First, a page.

|This chick did NOT back down from a challenge.|
Hello Dear Readers,
I'm truly sorry about my lack of blogging lately. Last week was very rough for me, and when I'm feeling negative, I tend to want to keep my feelings to myself. However, I know exactly how much tolerance I have for being unhappy. Whenever adversity comes into my life, there's a great chance that within a few days, I'll have accepted whatever happened and be feeling positive again.
There's danger in getting your heart set on something, especially something that is not completely within your control. For instance, you can really want to get a publishing deal. You can do everything in your power--write every day, produce finished novels, get expert help from editors, go to writer's conferences, even get an agent. And you know what? There are still no guarantees. I've heard horror stories from writers who have grasped the brass ring and landed a publishing deal, only to have the publishing house go bankrupt. Back to square one.
The same goes for fighting. You can train and train and train. You can work your heart out, and seek the best coaching you can find. You can eat right, make weight, and have the best sparring partners. And still, anything can happen. An injury might derail you. Your opponent may not show up, or if he does, he may fail his physical. Or maybe your coach can't find you a good match. The chances for disappointment are endless.
The question is, how do you handle adversity? Do you try to turn it to your advantage, or do you give into it and let it make you feel like a loser? It's okay if it takes you some time to get a handle on it...if it's a really big disappointment, it often takes me a few days.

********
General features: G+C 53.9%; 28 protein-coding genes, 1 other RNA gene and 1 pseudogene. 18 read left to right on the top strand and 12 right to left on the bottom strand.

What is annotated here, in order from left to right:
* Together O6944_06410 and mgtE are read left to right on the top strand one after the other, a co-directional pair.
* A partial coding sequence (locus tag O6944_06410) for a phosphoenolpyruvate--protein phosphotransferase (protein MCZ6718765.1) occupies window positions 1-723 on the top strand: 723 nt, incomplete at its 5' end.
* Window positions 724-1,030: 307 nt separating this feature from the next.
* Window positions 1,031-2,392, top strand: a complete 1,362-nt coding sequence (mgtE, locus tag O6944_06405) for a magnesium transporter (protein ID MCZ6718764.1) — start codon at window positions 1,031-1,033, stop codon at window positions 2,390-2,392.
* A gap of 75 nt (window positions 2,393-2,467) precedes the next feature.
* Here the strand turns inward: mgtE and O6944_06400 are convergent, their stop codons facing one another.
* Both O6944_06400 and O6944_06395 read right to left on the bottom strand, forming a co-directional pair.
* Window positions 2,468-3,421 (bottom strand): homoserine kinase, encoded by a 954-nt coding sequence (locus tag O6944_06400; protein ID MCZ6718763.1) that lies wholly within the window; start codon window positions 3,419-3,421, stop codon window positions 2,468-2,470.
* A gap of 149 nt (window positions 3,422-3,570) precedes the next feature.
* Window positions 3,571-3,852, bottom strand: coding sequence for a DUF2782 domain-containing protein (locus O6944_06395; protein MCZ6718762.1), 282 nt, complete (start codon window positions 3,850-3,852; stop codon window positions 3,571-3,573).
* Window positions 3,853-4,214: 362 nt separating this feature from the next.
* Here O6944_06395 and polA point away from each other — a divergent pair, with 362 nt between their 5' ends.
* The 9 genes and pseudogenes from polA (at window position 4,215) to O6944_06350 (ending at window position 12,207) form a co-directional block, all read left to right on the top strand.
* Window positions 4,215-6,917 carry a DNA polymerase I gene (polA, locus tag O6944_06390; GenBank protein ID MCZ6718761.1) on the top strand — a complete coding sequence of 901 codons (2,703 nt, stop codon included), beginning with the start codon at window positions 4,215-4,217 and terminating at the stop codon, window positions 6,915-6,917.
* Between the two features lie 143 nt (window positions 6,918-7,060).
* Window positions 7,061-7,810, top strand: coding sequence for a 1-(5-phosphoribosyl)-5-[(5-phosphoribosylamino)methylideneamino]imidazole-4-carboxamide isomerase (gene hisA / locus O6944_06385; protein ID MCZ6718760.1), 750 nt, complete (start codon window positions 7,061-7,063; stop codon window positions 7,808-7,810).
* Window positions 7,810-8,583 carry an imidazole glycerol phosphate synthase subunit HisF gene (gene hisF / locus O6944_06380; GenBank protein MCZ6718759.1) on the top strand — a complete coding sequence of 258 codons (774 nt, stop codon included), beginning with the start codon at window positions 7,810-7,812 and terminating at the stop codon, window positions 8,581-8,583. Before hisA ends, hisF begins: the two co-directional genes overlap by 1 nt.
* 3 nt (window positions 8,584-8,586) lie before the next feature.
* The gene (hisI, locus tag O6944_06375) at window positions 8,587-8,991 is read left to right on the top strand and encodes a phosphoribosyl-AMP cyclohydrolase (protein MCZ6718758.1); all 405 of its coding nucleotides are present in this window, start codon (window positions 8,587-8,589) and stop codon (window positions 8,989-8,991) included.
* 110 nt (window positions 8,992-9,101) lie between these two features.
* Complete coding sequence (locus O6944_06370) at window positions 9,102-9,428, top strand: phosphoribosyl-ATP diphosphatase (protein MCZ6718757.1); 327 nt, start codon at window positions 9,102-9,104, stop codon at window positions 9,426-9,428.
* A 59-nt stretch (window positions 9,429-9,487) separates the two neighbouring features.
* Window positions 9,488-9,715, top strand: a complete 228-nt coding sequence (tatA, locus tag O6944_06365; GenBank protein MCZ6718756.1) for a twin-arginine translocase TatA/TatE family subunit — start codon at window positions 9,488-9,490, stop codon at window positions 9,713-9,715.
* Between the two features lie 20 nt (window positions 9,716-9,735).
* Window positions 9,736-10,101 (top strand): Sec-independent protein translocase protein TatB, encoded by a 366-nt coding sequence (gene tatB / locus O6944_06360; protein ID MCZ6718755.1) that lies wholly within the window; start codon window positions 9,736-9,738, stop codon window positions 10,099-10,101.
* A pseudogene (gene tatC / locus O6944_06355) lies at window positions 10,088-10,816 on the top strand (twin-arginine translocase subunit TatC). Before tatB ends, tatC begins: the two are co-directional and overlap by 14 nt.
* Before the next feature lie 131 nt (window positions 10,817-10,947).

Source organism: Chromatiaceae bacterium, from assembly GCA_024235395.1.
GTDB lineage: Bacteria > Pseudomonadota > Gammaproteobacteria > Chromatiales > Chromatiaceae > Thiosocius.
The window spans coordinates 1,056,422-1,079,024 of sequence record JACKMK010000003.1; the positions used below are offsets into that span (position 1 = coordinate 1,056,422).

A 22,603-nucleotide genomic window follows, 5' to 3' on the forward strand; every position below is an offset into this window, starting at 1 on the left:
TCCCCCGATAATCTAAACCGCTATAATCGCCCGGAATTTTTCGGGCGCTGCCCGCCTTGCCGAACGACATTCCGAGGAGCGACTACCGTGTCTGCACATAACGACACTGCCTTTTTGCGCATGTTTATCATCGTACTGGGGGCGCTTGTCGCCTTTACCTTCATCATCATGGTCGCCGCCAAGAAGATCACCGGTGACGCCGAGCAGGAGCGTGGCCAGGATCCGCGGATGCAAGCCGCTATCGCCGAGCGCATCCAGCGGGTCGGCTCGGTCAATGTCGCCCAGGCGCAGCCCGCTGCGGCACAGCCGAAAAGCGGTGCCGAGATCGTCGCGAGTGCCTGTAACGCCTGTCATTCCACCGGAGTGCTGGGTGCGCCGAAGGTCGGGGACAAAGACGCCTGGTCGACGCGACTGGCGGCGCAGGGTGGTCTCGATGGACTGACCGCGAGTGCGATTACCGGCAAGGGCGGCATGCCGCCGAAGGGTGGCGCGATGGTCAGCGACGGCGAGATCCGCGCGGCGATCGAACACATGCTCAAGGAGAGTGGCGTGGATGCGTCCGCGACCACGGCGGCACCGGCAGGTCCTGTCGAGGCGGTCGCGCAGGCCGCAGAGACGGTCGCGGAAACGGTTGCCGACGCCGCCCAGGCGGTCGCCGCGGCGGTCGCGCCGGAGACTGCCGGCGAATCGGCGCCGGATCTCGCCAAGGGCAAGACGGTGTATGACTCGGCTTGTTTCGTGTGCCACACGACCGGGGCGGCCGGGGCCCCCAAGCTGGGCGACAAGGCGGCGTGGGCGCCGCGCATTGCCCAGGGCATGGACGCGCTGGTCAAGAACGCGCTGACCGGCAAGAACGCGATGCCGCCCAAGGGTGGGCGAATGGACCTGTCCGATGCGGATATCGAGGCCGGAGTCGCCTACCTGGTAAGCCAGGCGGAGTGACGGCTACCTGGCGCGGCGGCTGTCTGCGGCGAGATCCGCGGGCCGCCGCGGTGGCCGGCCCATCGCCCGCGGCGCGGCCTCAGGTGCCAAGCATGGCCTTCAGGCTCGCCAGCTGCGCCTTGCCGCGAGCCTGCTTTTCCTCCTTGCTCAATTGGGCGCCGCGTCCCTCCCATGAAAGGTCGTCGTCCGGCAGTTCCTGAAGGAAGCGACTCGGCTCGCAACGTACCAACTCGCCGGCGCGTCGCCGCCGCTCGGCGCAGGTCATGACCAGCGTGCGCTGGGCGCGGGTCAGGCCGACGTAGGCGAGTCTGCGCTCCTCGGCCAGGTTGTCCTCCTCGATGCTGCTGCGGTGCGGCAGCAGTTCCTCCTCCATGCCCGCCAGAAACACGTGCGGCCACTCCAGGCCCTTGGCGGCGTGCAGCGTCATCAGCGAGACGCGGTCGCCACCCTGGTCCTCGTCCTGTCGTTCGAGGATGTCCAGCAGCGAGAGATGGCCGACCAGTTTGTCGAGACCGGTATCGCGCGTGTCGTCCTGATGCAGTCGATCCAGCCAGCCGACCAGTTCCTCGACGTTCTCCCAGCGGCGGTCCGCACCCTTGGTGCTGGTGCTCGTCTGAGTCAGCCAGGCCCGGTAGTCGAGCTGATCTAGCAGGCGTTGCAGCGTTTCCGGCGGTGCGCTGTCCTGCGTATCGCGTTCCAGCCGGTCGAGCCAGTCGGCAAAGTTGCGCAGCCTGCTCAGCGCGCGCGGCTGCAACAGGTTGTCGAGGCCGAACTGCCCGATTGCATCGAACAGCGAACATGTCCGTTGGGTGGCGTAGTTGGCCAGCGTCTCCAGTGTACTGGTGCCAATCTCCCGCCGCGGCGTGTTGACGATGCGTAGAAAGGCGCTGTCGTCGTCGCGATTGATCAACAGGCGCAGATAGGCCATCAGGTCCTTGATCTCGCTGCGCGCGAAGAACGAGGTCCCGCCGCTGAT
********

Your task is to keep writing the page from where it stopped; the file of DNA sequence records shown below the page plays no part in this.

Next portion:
As for me, I'll most likely still be fighting in early November, but the process will not be what I hoped. At first, I was crushed. Very disappointed. And then I got angry, angrier than I have been in a long time. There were definitely a couple of dark days last week.
But then, my sense of optimism kicked in. I have a world champion in my corner, literally and figuratively. I have my years of previous experience, and all the people I trained with back in the day who are still willing to help whenever and however they can. I have my determination, and my fighting spirit. I have connections I can reach out to in order to get what I need, be it extra sparring, more one-on-one training, or just some simple encouragement and support.
There is even a chance that this disappointment will work in my favor. I will get to implement a training schedule designed to meet my needs. I don't have to concern myself with what anyone else needs to work on. This could be a blessing in disguise.
It's a popular misconception that the Chinese words for "crisis" and "opportunity" are one and the same. While this isn't exactly true, it represents a good way to look at life. It certainly beats the alternative--when did wailing and gnashing one's teeth ever accomplish anything?
Please share a time when you were deeply disappointed by something in your life. How did you turn it around to your advantage?